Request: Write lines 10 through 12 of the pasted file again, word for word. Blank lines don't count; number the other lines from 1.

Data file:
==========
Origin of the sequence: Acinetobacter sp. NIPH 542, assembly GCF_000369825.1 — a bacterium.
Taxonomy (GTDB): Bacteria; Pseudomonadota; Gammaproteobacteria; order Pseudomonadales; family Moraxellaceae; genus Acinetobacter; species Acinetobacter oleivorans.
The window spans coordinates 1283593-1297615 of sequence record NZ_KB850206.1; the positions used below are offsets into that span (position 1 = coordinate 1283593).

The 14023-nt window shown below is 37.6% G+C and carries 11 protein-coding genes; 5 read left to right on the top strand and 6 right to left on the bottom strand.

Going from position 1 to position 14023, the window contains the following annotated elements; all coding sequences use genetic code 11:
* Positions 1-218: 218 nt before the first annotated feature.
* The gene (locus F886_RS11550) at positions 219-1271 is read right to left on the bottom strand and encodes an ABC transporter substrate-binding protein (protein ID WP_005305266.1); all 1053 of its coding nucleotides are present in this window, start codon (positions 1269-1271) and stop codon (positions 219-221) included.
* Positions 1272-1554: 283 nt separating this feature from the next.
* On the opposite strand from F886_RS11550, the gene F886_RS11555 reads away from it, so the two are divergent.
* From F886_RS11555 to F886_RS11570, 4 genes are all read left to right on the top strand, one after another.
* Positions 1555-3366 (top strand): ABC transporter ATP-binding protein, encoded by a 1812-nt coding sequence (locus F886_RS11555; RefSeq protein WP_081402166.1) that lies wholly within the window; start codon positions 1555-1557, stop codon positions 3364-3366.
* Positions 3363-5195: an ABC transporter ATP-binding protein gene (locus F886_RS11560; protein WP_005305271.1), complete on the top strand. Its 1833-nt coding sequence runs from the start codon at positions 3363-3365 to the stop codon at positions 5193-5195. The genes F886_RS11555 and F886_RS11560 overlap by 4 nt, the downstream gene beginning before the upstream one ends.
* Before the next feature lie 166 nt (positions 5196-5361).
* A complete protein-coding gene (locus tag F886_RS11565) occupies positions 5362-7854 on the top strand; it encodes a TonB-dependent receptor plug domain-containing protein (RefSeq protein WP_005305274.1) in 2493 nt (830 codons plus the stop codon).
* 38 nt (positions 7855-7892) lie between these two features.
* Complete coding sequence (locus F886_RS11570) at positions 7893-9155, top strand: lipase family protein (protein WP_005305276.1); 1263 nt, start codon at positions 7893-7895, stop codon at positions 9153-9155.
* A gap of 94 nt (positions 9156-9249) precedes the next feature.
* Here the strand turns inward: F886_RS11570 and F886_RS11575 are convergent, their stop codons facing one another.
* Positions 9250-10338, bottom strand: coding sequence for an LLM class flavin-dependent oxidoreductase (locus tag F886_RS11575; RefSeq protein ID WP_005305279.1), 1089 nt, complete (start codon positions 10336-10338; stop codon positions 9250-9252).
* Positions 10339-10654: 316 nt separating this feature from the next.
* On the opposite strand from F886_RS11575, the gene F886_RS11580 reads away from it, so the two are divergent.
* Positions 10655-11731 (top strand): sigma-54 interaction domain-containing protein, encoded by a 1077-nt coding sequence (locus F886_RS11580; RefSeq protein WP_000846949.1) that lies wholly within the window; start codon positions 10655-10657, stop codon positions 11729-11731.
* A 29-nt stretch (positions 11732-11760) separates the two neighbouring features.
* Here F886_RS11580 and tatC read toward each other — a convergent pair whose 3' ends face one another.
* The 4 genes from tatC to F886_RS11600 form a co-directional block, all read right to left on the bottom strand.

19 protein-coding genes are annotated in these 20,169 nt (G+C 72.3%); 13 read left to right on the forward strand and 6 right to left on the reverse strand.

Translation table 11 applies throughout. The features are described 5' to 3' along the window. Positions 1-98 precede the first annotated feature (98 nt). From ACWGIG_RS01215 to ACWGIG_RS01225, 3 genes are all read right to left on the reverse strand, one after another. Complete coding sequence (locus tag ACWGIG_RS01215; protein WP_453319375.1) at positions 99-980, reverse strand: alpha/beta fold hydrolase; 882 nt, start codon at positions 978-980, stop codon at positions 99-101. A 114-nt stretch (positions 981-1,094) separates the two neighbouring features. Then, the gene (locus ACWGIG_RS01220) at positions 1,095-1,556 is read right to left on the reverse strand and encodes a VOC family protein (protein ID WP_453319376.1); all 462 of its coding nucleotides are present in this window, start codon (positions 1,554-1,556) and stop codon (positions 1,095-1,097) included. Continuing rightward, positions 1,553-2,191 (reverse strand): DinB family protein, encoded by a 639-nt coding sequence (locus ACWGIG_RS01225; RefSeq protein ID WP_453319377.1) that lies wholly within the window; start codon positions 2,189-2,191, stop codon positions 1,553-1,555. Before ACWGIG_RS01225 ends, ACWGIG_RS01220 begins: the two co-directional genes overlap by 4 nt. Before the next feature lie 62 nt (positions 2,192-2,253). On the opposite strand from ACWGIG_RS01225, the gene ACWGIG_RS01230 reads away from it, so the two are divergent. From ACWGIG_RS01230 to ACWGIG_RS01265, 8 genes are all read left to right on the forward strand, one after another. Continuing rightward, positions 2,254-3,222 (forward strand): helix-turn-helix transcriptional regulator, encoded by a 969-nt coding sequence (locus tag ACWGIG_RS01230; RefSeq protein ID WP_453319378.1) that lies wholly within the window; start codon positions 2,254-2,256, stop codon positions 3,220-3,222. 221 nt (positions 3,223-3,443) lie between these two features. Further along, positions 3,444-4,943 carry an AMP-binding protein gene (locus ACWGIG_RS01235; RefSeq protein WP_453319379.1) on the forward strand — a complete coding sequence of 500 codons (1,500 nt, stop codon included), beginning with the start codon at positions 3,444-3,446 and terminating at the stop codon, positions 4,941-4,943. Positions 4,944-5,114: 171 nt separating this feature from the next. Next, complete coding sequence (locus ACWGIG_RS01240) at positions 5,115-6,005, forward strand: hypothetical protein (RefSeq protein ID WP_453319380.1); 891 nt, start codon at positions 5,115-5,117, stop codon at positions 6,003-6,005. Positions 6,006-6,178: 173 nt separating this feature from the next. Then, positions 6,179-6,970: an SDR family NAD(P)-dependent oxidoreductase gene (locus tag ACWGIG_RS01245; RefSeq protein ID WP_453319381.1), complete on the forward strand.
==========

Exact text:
* From F886_RS11555 to F886_RS11570, 4 genes are all read left to right on the top strand, one after another.
* Positions 1555-3366 (top strand): ABC transporter ATP-binding protein, encoded by a 1812-nt coding sequence (locus F886_RS11555; RefSeq protein WP_081402166.1) that lies wholly within the window; start codon positions 1555-1557, stop codon positions 3364-3366.
* Positions 3363-5195: an ABC transporter ATP-binding protein gene (locus F886_RS11560; protein WP_005305271.1), complete on the top strand. Its 1833-nt coding sequence runs from the start codon at positions 3363-3365 to the stop codon at positions 5193-5195. The genes F886_RS11555 and F886_RS11560 overlap by 4 nt, the downstream gene beginning before the upstream one ends.